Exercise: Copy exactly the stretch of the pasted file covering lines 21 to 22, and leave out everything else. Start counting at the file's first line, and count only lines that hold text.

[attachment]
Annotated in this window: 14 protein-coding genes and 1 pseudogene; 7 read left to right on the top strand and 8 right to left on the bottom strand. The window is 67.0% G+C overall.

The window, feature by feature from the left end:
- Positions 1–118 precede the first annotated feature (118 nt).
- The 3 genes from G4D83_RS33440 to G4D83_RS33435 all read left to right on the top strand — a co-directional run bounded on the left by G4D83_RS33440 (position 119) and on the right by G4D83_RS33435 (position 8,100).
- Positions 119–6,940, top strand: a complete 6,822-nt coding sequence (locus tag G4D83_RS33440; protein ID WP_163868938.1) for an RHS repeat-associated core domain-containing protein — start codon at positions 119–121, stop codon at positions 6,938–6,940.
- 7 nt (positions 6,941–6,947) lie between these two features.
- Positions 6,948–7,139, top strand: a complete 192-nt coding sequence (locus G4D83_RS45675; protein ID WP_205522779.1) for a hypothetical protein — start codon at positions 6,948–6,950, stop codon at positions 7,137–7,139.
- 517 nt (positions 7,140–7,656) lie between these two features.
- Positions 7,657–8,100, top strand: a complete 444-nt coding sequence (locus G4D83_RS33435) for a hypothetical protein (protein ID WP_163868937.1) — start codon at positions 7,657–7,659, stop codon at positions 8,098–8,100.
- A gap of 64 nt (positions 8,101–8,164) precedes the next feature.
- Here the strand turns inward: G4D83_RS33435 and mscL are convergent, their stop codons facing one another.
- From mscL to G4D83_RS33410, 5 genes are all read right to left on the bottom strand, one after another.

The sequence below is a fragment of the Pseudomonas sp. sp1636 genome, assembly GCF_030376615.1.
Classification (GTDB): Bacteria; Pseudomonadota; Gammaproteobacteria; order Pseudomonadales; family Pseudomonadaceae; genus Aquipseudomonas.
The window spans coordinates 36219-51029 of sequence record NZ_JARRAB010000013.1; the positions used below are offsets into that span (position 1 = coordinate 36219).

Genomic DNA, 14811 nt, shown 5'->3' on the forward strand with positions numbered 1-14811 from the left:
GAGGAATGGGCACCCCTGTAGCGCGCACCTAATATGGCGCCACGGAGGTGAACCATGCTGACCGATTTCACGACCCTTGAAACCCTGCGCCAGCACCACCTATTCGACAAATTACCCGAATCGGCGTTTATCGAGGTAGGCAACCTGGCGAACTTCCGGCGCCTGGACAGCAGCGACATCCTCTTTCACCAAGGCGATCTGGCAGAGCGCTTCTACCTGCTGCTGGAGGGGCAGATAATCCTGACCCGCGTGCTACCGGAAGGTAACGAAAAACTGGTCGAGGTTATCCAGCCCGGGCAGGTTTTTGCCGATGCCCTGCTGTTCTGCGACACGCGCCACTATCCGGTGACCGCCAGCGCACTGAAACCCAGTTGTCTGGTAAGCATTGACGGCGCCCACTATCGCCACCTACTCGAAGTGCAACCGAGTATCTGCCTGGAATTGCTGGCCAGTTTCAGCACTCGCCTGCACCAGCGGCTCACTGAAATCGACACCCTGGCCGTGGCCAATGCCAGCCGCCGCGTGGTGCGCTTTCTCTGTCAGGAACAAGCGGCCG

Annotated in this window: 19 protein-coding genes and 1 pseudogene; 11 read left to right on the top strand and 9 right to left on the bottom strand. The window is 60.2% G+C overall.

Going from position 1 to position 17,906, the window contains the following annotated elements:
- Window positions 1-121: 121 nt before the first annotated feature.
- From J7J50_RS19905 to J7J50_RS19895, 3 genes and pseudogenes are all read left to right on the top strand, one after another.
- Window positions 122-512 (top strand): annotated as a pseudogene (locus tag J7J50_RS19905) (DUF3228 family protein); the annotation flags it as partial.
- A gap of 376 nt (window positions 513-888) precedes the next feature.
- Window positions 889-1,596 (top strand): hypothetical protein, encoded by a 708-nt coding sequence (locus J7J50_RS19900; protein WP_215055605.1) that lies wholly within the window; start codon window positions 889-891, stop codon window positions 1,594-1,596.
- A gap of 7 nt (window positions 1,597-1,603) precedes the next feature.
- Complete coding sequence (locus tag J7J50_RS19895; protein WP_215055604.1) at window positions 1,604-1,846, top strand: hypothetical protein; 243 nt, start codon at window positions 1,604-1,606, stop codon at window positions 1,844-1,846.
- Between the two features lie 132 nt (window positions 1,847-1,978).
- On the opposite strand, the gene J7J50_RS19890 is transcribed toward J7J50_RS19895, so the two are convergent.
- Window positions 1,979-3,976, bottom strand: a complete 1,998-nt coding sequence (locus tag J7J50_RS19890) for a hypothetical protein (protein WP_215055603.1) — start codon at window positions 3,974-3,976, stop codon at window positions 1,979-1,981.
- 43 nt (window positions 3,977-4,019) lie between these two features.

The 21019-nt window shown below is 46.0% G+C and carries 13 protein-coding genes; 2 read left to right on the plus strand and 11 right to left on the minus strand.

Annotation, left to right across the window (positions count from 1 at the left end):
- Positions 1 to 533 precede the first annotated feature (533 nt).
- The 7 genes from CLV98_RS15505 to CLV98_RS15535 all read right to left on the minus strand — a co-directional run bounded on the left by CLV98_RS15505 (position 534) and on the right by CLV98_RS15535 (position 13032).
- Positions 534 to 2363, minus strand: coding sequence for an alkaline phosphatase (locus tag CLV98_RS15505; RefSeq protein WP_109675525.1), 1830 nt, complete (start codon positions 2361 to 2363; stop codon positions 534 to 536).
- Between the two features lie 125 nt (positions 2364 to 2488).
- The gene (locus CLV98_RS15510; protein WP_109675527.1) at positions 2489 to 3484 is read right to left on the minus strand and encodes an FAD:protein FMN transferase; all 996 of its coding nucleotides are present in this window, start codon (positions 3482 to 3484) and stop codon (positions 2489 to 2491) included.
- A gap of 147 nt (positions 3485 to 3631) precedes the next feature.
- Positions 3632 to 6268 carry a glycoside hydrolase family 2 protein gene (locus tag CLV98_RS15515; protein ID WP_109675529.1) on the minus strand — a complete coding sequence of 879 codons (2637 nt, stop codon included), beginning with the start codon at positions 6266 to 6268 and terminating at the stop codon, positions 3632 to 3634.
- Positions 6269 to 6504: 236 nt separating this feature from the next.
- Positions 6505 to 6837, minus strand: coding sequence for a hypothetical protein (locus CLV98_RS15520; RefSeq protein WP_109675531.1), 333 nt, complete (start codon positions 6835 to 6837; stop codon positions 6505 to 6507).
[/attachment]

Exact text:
- From J7J50_RS19905 to J7J50_RS19895, 3 genes and pseudogenes are all read left to right on the top strand, one after another.
- Window positions 122-512 (top strand): annotated as a pseudogene (locus tag J7J50_RS19905) (DUF3228 family protein); the annotation flags it as partial.